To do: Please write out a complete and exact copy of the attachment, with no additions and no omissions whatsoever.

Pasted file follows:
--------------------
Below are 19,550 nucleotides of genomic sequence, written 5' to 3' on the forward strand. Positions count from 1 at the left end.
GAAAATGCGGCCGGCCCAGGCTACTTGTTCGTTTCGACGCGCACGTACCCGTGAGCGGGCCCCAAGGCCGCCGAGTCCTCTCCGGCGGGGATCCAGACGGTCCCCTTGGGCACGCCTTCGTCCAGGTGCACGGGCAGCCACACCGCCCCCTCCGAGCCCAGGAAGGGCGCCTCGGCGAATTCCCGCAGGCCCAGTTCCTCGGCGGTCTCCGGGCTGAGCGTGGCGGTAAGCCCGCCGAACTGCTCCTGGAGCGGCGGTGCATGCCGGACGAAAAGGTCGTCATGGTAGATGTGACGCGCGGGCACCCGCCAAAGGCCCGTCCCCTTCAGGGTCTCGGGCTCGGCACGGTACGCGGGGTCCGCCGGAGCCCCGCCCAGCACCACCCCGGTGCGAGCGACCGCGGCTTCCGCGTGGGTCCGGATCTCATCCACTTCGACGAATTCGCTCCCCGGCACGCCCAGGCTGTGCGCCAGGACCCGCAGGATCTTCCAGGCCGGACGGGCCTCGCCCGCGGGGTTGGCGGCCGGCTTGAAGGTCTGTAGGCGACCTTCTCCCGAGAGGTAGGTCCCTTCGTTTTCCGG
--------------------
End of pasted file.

Below are 19,550 nucleotides of genomic sequence, written 5' to 3' on the forward strand. Positions count from 1 at the left end.
GAAAATGCGGCCGGCCCAGGCTACTTGTTCGTTTCGACGCGCACGTACCCGTGAGCGGGCCCCAAGGCCGCCGAGTCCTCTCCGGCGGGGATCCAGACGGTCCCCTTGGGCACGCCTTCGTCCAGGTGCACGGGCAGCCACACCGCCCCCTCCGAGCCCAGGAAGGGCGCCTCGGCGAATTCCCGCAGGCCCAGTTCCTCGGCGGTCTCCGGGCTGAGCGTGGCGGTAAGCCCGCCGAACTGCTCCTGGAGCGGCGGTGCATGCCGGACGAAAAGGTCGTCATGGTAGATGTGACGCGCGGGCACCCGCCAAAGGCCCGTCCCCTTCAGGGTCTCGGGCTCGGCACGGTACGCGGGGTCCGCCGGAGCCCCGCCCAGCACCACCCCGGTGCGAGCGACCGCGGCTTCCGCGTGGGTCCGGATCTCATCCACTTCGACGAATTCGCTCCCCGGCACGCCCAGGCTGTGCGCCAGGACCCGCAGGATCTTCCAGGCCGGACGGGCCTCGCCCGCGGGGTTGGCGGCCGGCTTGAAGGTCTGTAGGCGACCTTCTCCCGAGAGGTAGGTCCCTTCGTTTTCCGG